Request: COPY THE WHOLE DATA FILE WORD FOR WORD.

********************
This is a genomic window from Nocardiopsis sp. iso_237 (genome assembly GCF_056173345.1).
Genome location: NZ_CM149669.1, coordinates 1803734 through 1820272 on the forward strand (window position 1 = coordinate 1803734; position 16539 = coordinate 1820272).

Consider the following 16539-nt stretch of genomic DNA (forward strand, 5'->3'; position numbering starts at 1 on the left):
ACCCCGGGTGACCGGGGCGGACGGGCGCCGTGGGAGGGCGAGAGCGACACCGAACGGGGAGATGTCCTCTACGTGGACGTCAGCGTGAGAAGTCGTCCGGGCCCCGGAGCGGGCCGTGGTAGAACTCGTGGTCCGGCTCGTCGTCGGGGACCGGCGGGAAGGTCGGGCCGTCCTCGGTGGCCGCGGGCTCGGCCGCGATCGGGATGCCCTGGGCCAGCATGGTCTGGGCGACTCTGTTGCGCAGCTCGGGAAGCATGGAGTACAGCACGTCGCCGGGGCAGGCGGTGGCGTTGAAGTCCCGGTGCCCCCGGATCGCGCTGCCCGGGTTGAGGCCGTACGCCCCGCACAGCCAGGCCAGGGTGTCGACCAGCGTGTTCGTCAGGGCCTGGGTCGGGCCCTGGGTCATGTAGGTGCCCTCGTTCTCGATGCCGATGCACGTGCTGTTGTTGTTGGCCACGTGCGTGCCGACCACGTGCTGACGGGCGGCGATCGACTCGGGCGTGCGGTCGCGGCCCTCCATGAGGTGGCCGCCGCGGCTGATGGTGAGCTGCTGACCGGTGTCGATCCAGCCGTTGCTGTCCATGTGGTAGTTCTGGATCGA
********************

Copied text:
This is a genomic window from Nocardiopsis sp. iso_237 (genome assembly GCF_056173345.1).
Genome location: NZ_CM149669.1, coordinates 1803734 through 1820272 on the forward strand (window position 1 = coordinate 1803734; position 16539 = coordinate 1820272).

Consider the following 16539-nt stretch of genomic DNA (forward strand, 5'->3'; position numbering starts at 1 on the left):
ACCCCGGGTGACCGGGGCGGACGGGCGCCGTGGGAGGGCGAGAGCGACACCGAACGGGGAGATGTCCTCTACGTGGACGTCAGCGTGAGAAGTCGTCCGGGCCCCGGAGCGGGCCGTGGTAGAACTCGTGGTCCGGCTCGTCGTCGGGGACCGGCGGGAAGGTCGGGCCGTCCTCGGTGGCCGCGGGCTCGGCCGCGATCGGGATGCCCTGGGCCAGCATGGTCTGGGCGACTCTGTTGCGCAGCTCGGGAAGCATGGAGTACAGCACGTCGCCGGGGCAGGCGGTGGCGTTGAAGTCCCGGTGCCCCCGGATCGCGCTGCCCGGGTTGAGGCCGTACGCCCCGCACAGCCAGGCCAGGGTGTCGACCAGCGTGTTCGTCAGGGCCTGGGTCGGGCCCTGGGTCATGTAGGTGCCCTCGTTCTCGATGCCGATGCACGTGCTGTTGTTGTTGGCCACGTGCGTGCCGACCACGTGCTGACGGGCGGCGATCGACTCGGGCGTGCGGTCGCGGCCCTCCATGAGGTGGCCGCCGCGGCTGATGGTGAGCTGCTGACCGGTGTCGATCCAGCCGTTGCTGTCCATGTGGTAGTTCTGGATCGA